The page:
I’ve written about Nuffnang in the past, but today, I will focus on their new service ChurpChurp. This is Nuffnang’s latest foray into the advertising space – they’re into Twitter advertising. All Singapore and Malaysian Twitter users, this is something you should read about and understand.
This isn’t new
Twitter advertising has been around for about a year, with the first service that launched, being Magpie. This is similar to what ChurpChurp is – it identifies campaigns, matches them, and will then automatically tweet them for you (visually, how it works).
Magpie allows you to pre-approve all magpie-tweets before it goes out there an automatically posts them. Its not clear if this is just an option or something that happens all the time – auto-posting at random seems more interesting eh?
Magpie has a tweet average – once every ten tweets – by default. You can change the ratio (to once every 200 tweets too, it seems). Magpie supports disclosure, via a customised disclaimer, so you can have a hashtag to say it is sponsored. You can read this and more in their FAQ.
Disclosure is encouraged even via IZEA (the people that mass marketed sponsored conversations). They also have Sponsored Tweets, a yet to be launched service.
And in quick Googling, I also found RevTwt.
A quick view of ChurpChurp, without signing up (the last thing I want is my followers to be spammed). The registration page is most interesting, considering they use your age, race and religion potentially, for targeting purposes. They quite blatantly state: “Although optional, depending on the country you are in, we may use race and/or religion to target sponsored posts.”.
But Nuffnang has always shone because they err on the side of fun – they associate themselves with alcohol and possibly tobacco (I can’t remember a recent tobacco related campaign) related companies, and its no different on ChurpChurp. Imagine following funny-man Kenny Sia, and he tweets something like:
Just had a smoke. The menthol feels so good, you should definitely give it a try http://www.ciggies.com.my/ #churp2
But that’s a matter for another day. Alcohol related advertisements are rife in the Malaysian blogosphere, and I can almost guarantee that all readers aren’t of the legal drinking age.
How does ChurpChurp work? Two ways: automated insertions, or via customised insertions with just the appropriate keyword and link. The automated insertions might be easy to figure out, but the customised insertions with just a keyword, and potentially a different shortened URL (for tracking purposes, quite naturally)? Without disclosure, this could potentially be great for advertisers, and in fact, unsuspecting Twitter users will fall prey to ads too. I should make mention that ChurpChurp does support disclosure.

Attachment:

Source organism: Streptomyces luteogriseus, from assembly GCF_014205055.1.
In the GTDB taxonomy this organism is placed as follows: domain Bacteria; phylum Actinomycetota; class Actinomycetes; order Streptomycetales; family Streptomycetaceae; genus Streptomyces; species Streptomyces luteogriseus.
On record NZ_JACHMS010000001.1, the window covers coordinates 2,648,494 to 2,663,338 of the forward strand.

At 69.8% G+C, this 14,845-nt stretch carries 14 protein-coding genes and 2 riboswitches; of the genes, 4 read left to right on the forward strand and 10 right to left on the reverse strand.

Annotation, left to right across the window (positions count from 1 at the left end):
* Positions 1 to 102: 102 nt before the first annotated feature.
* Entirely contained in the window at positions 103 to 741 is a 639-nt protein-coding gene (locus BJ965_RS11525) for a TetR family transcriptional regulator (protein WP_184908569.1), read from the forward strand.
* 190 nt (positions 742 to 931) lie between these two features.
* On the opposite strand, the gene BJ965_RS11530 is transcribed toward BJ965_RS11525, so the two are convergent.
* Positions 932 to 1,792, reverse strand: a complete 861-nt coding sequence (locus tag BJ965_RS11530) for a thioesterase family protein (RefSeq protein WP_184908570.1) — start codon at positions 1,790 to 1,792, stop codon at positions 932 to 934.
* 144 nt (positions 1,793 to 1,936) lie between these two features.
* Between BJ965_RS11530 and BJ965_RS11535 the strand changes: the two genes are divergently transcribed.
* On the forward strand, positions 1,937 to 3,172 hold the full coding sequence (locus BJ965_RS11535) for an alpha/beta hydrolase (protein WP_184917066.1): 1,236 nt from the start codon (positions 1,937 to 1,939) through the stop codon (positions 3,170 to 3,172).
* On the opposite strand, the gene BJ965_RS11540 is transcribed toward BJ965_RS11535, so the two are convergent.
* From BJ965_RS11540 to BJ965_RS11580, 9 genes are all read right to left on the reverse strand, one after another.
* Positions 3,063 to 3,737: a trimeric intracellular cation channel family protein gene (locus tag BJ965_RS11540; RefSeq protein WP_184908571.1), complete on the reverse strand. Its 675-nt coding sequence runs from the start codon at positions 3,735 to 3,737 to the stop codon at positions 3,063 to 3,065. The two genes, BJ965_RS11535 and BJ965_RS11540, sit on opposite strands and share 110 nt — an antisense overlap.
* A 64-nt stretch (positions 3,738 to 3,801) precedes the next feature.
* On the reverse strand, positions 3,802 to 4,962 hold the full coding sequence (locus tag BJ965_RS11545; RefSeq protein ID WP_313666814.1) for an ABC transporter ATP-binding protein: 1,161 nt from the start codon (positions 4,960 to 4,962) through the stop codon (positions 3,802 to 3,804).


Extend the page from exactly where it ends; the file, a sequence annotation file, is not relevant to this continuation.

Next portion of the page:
ChurpChurp has an FAQ for Twitterer’s as well as one for advertisers. There’s an interesting list of items that ChurpChurp will not advertise for.
ChurpChurp has defaults – up to 10 ads per week – but this can be customised. You can cash out after earning RM100/SGD100, and I wonder if the rates for the “chosen ones” go up higher enabling them to cash out faster? Or are “chosen ones” really chosen based on Twitter follower count? Remember, if chosen ones are based on follower count, it changes quite rapidly, as and when Twitter decides to clean out spam accounts.
Does this work?
Magpie has been around for a while and seems to not be going anywhere. In fact, I even follow one Magpie advertiser, @WoNoJo. He tells me that he’s just experimenting with Magpie, and I find his other tweets have more value, so I still listen to what he has to say.
That may seem like a blatant “OK” to this ChurpChurp idea, but it isn’t. Remember, you are enabling Churpers, and you can stop by just unfollowing them.
Duncan Riley over at The Inquisitr, has published a telling piece on how he used Magpie and what he thinks about it in: In-Stream Twitter Advertising: Does It Work?. All potential ChurpChurp advertisers should be reading this.
I’m following someone who’s Churp-polluting my stream. What can I do?
If you value his/her tweets, tell them via an @reply that you do not like it. Direct message them if they follow you.
Alternatively, you can always unfollow them.
However, if you feel strongly about this, feel free to drop a direct message to the @spam account on Twitter. Gareth tells me in a comment that its best to direct message the @spam account on Twitter, so as not to mistake your account as a spam account too.
I’m thinking of joining ChurpChurp, should I?
Well, quite simply, you should not. But the promise of earning money is there, right? Just ask yourself: do you want to alienate your followers?
Also, please look at Twitter’s terms of service – #8 states You must not create or submit unwanted email to any Twitter members (“Spam”)..
I invite you to share your comments about ChurpChurp in the comments section. On Twitter, it seemed like most people weren’t too thrilled with Nuffnang polluting the Twitterverse, but it was only a matter of time after they had polluted the blogosphere.
Update: Thanks to Gareth for telling me in comment #1 that its best to direct message and not @reply the spam account on Twitter.